(RxWiki News) Researchers from Boston University School of Medicine (BUSM) have identified a way in which certain viruses acting as oncolytic agents enter cancer cells and destory them.
An oncolytic virus is a virus that preferentially infects cancer cells. This finding could help efforts to develop more targeted treatments against several types of cancer.
Ewan F. Dunn, a postdoctoral fellow, under the direction of John H. Connor, an assistant professor of microbiology at BUSM, have studied the vesicular stomatitis virus (VSV) and its ability to kill cancer cells. VSV, which is not a significant human pathogen, is sensitive to the innate immune response that causes lymphocytes to react and protect the body from developing an infection. Cancer cells lose the ability to respond that way.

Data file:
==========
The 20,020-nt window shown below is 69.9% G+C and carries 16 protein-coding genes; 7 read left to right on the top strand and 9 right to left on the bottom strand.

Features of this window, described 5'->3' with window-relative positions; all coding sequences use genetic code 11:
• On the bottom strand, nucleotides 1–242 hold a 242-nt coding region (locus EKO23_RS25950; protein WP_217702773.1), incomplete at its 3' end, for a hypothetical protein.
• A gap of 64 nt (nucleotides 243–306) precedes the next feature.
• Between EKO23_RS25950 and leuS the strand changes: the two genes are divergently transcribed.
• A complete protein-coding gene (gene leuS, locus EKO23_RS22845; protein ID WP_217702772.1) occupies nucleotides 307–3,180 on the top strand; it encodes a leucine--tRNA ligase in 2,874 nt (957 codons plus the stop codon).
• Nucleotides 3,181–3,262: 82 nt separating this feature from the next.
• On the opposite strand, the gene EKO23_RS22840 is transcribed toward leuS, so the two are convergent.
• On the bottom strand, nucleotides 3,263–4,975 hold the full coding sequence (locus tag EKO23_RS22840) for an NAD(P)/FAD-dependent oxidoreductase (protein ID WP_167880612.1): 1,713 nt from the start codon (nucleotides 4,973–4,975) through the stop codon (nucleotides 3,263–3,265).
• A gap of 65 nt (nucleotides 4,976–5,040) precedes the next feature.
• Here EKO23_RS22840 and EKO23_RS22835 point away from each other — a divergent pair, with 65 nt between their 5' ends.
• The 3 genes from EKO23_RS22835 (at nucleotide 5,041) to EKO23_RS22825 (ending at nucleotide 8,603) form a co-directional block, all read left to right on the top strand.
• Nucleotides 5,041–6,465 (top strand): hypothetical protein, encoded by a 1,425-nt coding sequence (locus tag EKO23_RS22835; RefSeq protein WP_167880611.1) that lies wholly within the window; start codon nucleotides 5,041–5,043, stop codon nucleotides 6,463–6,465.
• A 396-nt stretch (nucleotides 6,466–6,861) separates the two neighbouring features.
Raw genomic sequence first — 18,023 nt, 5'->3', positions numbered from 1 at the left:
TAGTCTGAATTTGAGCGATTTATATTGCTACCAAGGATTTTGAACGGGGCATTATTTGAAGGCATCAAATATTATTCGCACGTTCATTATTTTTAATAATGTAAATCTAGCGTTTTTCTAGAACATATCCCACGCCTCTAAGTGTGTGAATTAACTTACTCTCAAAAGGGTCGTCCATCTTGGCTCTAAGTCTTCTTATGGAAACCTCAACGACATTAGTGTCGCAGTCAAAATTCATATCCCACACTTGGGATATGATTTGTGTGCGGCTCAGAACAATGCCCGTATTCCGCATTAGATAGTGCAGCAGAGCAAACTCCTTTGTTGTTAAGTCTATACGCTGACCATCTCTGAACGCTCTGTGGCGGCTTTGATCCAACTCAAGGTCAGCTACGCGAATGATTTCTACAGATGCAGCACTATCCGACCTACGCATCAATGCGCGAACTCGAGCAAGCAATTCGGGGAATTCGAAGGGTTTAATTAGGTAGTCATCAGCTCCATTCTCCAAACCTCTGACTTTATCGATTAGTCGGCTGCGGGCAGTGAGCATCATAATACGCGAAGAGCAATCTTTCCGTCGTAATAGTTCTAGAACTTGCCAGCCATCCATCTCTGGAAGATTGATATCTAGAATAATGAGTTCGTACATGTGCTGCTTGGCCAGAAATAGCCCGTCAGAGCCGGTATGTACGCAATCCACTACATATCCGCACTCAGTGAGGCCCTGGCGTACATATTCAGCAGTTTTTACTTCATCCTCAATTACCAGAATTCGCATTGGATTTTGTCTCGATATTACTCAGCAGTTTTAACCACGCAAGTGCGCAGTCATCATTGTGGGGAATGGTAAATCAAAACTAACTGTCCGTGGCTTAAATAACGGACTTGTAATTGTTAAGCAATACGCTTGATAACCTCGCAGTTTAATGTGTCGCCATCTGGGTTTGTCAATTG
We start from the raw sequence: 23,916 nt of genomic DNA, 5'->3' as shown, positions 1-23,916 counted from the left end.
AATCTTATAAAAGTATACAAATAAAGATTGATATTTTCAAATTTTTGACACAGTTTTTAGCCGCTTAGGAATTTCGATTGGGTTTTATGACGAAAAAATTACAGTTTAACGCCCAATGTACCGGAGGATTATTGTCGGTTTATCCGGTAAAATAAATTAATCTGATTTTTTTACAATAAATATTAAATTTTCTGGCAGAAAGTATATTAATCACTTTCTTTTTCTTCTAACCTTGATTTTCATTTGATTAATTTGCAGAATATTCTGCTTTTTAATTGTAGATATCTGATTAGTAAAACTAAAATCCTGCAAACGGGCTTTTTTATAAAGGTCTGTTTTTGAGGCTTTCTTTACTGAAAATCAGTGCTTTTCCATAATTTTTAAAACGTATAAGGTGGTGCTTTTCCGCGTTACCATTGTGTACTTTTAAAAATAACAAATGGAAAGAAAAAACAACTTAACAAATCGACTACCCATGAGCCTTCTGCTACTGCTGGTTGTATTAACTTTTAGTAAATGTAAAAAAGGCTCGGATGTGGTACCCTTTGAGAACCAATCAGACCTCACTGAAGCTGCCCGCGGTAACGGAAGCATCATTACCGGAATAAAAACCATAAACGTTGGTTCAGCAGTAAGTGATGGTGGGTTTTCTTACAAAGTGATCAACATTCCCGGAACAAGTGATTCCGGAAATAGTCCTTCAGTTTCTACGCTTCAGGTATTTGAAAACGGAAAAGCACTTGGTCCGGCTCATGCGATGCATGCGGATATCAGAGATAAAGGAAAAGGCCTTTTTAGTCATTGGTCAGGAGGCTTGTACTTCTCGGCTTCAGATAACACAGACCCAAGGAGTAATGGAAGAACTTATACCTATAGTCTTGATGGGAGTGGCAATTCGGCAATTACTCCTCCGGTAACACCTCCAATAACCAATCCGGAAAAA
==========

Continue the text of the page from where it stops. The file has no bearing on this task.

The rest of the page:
"When cancer cells transform, they become non-responsive, leaving them vulnerable to viruses attacking the cell and its function," said Dunn.
The BUSM team demonstrated that VSV can switch off the signaling pathway that keeps cancer cells alive (known as AKT signaling), suggesting a single viral protein could play a major role in cancer-cell death.